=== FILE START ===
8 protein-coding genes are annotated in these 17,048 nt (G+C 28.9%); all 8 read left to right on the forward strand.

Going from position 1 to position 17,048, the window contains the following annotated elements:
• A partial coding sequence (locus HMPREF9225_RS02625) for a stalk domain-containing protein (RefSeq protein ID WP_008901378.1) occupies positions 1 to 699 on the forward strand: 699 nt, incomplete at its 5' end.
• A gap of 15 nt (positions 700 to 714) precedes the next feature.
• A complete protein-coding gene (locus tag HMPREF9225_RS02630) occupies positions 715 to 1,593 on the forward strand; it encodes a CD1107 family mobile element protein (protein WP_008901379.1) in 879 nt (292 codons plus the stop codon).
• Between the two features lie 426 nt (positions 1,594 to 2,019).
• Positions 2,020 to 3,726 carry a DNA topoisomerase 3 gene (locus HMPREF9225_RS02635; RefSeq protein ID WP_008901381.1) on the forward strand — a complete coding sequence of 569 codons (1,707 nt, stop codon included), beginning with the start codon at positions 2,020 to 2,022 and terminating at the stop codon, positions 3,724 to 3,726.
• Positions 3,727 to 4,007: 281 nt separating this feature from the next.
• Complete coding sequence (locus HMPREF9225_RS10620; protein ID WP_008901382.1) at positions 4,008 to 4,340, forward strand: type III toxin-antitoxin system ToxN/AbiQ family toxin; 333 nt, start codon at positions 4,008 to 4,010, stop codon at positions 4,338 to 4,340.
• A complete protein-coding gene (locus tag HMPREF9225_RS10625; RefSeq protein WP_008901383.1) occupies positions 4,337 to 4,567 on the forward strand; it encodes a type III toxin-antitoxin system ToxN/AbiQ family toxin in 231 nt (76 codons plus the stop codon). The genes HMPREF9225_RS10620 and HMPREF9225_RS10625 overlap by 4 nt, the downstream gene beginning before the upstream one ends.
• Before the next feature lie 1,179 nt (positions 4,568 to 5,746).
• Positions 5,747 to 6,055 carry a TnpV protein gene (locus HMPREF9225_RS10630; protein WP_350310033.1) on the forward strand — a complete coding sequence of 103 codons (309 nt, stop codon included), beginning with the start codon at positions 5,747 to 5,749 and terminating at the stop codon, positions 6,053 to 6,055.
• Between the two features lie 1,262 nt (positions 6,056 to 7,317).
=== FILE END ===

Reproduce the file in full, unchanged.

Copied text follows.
8 protein-coding genes are annotated in these 17,048 nt (G+C 28.9%); all 8 read left to right on the forward strand.

Going from position 1 to position 17,048, the window contains the following annotated elements:
• A partial coding sequence (locus HMPREF9225_RS02625) for a stalk domain-containing protein (RefSeq protein ID WP_008901378.1) occupies positions 1 to 699 on the forward strand: 699 nt, incomplete at its 5' end.
• A gap of 15 nt (positions 700 to 714) precedes the next feature.
• A complete protein-coding gene (locus tag HMPREF9225_RS02630) occupies positions 715 to 1,593 on the forward strand; it encodes a CD1107 family mobile element protein (protein WP_008901379.1) in 879 nt (292 codons plus the stop codon).
• Between the two features lie 426 nt (positions 1,594 to 2,019).
• Positions 2,020 to 3,726 carry a DNA topoisomerase 3 gene (locus HMPREF9225_RS02635; RefSeq protein ID WP_008901381.1) on the forward strand — a complete coding sequence of 569 codons (1,707 nt, stop codon included), beginning with the start codon at positions 2,020 to 2,022 and terminating at the stop codon, positions 3,724 to 3,726.
• Positions 3,727 to 4,007: 281 nt separating this feature from the next.
• Complete coding sequence (locus HMPREF9225_RS10620; protein ID WP_008901382.1) at positions 4,008 to 4,340, forward strand: type III toxin-antitoxin system ToxN/AbiQ family toxin; 333 nt, start codon at positions 4,008 to 4,010, stop codon at positions 4,338 to 4,340.
• A complete protein-coding gene (locus tag HMPREF9225_RS10625; RefSeq protein WP_008901383.1) occupies positions 4,337 to 4,567 on the forward strand; it encodes a type III toxin-antitoxin system ToxN/AbiQ family toxin in 231 nt (76 codons plus the stop codon). The genes HMPREF9225_RS10620 and HMPREF9225_RS10625 overlap by 4 nt, the downstream gene beginning before the upstream one ends.
• Before the next feature lie 1,179 nt (positions 4,568 to 5,746).
• Positions 5,747 to 6,055 carry a TnpV protein gene (locus HMPREF9225_RS10630; protein WP_350310033.1) on the forward strand — a complete coding sequence of 103 codons (309 nt, stop codon included), beginning with the start codon at positions 5,747 to 5,749 and terminating at the stop codon, positions 6,053 to 6,055.
• Between the two features lie 1,262 nt (positions 6,056 to 7,317).